Did you know that bone is a living tissue? It's true. During our lives, bone is being continually replaced by new bone. But what happens when you don't produce enough new bone to replace the old? Well, you've got osteoporosis.

In its most basic terms, osteoporosis is when you are losing density in your bones. This loss of density makes your bones more susceptible to breaking. It is the most common bone disease, and heavily prevalent among women. Around 50% of ALL women over 50 years old will fracture a wrist, hip, or a vertebra.

If you've ever broken a bone, you know what a (literal) pain it is and how difficult it can make life. It causes you to adjust the way you do things - from not being able to hold a cup of coffee to wearing a boot or having to use a wheelchair.

Osteoporosis can have a major effect on how you live your life. It's important to know how you get it, and how you manage it so you can live comfortably.

While there are occasions when bone loss occurs with no explanation, there are a several factors that can put a person more at risk.

Risk Factors

  • For women - a significant drop in estrogen (often triggered at menopause) and a long period of time without menstrual periods
  • For men - a drop in testosterone
  • A low body weight increases risk
  • Smokers have a higher risk of osteoporosis
  • Consuming heavy amounts of alcohol
  • Osteoporosis presence in family history
  • Some medications can reduce bone density

When it comes to risk, the older you are - the more likely. And older white women are at the top of the osteoporosis totem pole.

Diagnosing can be tough, as there are many times when people don't realize they have osteoporosis until they actually break a bone and it is discovered.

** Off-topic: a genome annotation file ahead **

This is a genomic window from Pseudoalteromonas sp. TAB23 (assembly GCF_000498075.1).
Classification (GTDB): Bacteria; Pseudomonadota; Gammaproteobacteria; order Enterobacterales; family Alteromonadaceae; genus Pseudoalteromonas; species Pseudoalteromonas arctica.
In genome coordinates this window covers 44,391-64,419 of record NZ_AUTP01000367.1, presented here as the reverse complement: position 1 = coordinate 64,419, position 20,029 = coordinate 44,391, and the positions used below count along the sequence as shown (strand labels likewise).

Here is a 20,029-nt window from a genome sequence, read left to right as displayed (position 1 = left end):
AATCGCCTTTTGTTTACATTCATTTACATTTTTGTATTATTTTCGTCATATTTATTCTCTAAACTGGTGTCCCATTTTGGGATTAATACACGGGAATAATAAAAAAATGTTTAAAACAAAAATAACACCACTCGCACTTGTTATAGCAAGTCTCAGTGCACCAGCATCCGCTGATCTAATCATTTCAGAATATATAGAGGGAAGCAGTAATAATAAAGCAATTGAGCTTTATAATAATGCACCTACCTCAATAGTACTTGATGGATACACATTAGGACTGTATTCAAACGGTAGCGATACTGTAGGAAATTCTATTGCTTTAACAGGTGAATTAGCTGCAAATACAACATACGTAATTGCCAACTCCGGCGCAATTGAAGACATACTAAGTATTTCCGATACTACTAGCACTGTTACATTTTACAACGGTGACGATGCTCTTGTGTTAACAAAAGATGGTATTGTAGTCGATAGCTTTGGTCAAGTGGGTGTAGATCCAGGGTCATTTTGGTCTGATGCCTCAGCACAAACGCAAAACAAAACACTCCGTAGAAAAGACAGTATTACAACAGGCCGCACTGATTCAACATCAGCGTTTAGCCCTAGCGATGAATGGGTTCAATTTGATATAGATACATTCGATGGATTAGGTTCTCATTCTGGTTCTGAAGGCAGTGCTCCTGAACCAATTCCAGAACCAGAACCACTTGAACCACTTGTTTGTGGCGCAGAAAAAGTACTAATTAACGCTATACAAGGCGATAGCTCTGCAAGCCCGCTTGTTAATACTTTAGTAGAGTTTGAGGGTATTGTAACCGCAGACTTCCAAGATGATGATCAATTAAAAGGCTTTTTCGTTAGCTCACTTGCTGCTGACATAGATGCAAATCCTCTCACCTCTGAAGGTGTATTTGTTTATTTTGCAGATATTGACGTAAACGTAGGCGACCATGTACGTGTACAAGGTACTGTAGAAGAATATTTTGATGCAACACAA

Often times a Dexa Scan (a bone mineral density test) will be conducted to gauge the density of your bones and how much bone loss is present. It can also help determine just how likely you are to break more bones. (This helps us determine what physical activities you need to be involved in.)

Treatment of Osteoporosis

Lifestyle changes are often recommended. Diet and exercise can help maintain bone strength. (Diet and exercise are great for almost everything else as well.) Stopping smoking and drinking less alcohol may also be recommended.

Calcium and vitamin D. Milk does a body good? The right amount does. Calcium is an important mineral in bone formation. You could just be deficient here. Ask your doctor what the right amount of calcium is for you.

There are medications for osteoporosis that are often used when a deficiency in bone density is revealed. Depending on your sex and situation, your personal doctor will know best.

Hormonal replacement is also an option - estrogen or testosterone enhancements can get the body jolted back to a healthier bone production level.

Quick Tips to Prevent Falling, If You Have Osteoporosis

  • Stay on stable ground - avoid icy sidewalks, slick surfaces
  • Use the handles on stairs, to get out of bathtubs
  • Leave a few lights on at night - if you can't see where you are going or what you are stepping on, you're asking for a problem
  • Don't exercise or go on a walk alone - if you do fall, you need someone there to help

As stated above, osteoporosis is extremely prevalent. Do your best to live a lifestyle that puts your body at less risk or that will limit the effects of bone loss. It's about living healthy to live happily.

- Dr. Cordry


Ryan Cordry, DO, MBA is from St. Joseph, MO and joined the Orthopaedic Specialistsof Alabama Group at UAB Medical West in 2010. He is currently a member of the American Association of Orthopaedic Surgeons, the American Osteopathic Association of Orthopaedics, and the American Osteopathic Association. In his spare time, Dr. Cordry enjoys spending time with his wife and anything outdoors such as golf, soccer, baseball, fishing, and hunting.